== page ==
In another question, reference is made to the Kerr-Schild coordinate system for the Schwarzschild metric, and there is a question about whether this system is directly related to the standard metric one by an exact coordinate transformation, rather than some sort of linearization of Einstein's equations, because as formulated, it looks very much like some sort of linearization:

$$g_{ab} = \eta_{ab} + C k_{a}k_{b}$$

where $\eta$ is the Minkowski metric, $C = \frac{2M}{r}$ and (choosing spherical coordinates) $k = (1, \mp 1, 0, 0)$

So, what is going on?

  • $\begingroup$ I think it would be more clear in another coordinate, the Eddington–Finkelstein coordinates (u,r,$\theta$, $\phi$), the $k_a$ would just be $(1,0,0,0)$ and $C=\frac{2m}{r}$. It could be seen that KS is just obtained by a coordinate transformation. $\endgroup$
    – David Shaw
    Commented Aug 15, 2023 at 16:54

2 Answers 2


Yes, it absolutely is an exact coordinate transformation!

Take the expression above, and write it as a line element (also, take $\epsilon$ to be either plus or minus 1 to avoid writing $\pm$ over and over), and take $d\Omega^{2} = \left(d\theta^{2} + \sin^{2}\theta\,d\phi^{2}\right)$:

$$ds^{2} = -\left(1-\frac{2M}{r}\right)dt^{2} + 2dt dr\left( -\frac{2M\epsilon}{r}\right) + \left(1+\frac{2M}{r}\right)dr^{2} + r^{2}d\Omega^{2}$$

By inspection of this expression, we can see that the $g_{tt}$ element is already in schwarzschild form, and the angular parts are already correct. We just need the off-diagnonal elements gone, and we need a different $g_{rr}$. with all of these constraints, we guess that we cannot do very much, and are pretty much restricted to a coordinate change of the form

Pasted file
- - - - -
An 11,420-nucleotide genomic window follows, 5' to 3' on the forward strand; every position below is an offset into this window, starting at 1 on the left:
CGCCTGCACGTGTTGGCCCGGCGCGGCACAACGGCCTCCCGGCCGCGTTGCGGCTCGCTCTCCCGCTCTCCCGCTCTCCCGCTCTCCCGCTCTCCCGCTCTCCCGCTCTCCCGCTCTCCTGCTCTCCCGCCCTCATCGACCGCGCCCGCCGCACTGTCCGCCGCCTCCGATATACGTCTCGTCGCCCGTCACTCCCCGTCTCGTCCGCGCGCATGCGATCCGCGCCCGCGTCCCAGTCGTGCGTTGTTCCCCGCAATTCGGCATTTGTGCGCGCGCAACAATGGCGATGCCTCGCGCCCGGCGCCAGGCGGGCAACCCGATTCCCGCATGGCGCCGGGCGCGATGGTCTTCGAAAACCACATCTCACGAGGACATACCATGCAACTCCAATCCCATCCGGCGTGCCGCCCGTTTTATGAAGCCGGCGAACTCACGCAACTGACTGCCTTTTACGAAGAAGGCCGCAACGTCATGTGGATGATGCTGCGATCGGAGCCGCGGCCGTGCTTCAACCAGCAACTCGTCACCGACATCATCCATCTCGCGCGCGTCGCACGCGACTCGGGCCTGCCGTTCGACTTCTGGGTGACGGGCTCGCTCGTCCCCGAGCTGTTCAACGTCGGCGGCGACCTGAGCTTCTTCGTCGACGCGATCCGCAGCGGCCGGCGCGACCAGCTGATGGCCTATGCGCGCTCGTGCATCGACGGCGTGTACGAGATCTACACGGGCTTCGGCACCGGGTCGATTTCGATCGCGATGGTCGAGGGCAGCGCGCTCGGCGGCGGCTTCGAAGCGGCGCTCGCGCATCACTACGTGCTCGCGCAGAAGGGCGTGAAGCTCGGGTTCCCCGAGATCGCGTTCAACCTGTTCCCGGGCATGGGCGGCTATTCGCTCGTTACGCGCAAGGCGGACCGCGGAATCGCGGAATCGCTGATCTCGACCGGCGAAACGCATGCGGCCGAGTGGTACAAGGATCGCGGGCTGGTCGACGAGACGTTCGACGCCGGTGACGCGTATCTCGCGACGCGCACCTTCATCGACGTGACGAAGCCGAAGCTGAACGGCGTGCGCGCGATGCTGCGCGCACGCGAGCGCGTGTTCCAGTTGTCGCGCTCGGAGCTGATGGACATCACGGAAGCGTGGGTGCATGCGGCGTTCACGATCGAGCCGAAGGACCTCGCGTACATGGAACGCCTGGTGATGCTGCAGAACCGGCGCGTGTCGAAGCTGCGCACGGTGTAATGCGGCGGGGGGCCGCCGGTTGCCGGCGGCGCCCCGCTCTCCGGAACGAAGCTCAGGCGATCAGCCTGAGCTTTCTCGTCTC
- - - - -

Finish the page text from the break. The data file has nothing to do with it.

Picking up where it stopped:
$$t = T + f(r)$$

where we expect $T$ to be the Schwarzschild time. Substituting this ansatz into our line element, we have:

$$ds^{2} = -\left(1-\frac{2M}{r}\right)dT^{2} + 2dTdr\left(-\frac{2M\epsilon f^{\prime}}{r}\left(1-\frac{2M}{r}\right) -\frac{2M\epsilon}{r}\right) + \left(-f^{\prime 2}\left(1-\frac{2M}{r}\right) -\frac{4M\epsilon f^{\prime}}{r}+ 1+\frac{2M}{r}\right)dr^{2} + r^{2}d\Omega^{2}$$

The diagonal term vanishes if we have:

$$f^{\prime} = -\frac{\epsilon \frac{2M}{r}}{1-\frac{2M}{r}}$$

so, a convenient choice for $f$ is $-2M\epsilon {\rm ln}\left(\frac{r}{2M} -1\right)$

Finally, all we have to do is check to see whether our expression for $g_{rr}$ checks. Substituting the value for $f^{\prime}$, we have:

$$g_{rr} = -\left(-\frac{\frac{2M}{r}}{1-\frac{2M}{r}}\right)^{2}\left(1-\frac{2M}{r}\right) -\frac{4M\epsilon}{r}\left(-\frac{\epsilon \frac{2M}{r}}{1-\frac{2M}{r}}\right)+ 1+\frac{2M}{r}$$

The second term is $-2$ times the first term, and multiplying the last term by $\frac{1-2M/r}{1-2M/r}$ and adding everything together, we find that we do, indeed end up with $\frac{1}{1-2M/r}$, and we are done. $T$ is indeed the schwarzchild coordinate time.


… looks very much like some sort of linearization … So, what is going on?

In order to understand what is going on a result by Xanthopoulos $[1]$ might be useful:

… If $(M,g_{ab})$ is an exact vacuum solution of Einstein’s equation, $l_a$ a null vector field and if $l_a l_b$ satisfies the linearized equation on background $(M,g_{ab})$, then $g_{ab}+l_al_b$ is an exact vacuum solution.

So, yes $C k_ak_b$ solves linearized equations for $h_{ab}$ (and the full metric is an exact solution).

  1. Xanthopoulos, B. C. (1978). Exact vacuum solutions of Einstein’s equation from linearized solutions. Journal of Mathematical Physics, 19(7), 1607-1609, doi:10.1063/1.523851.

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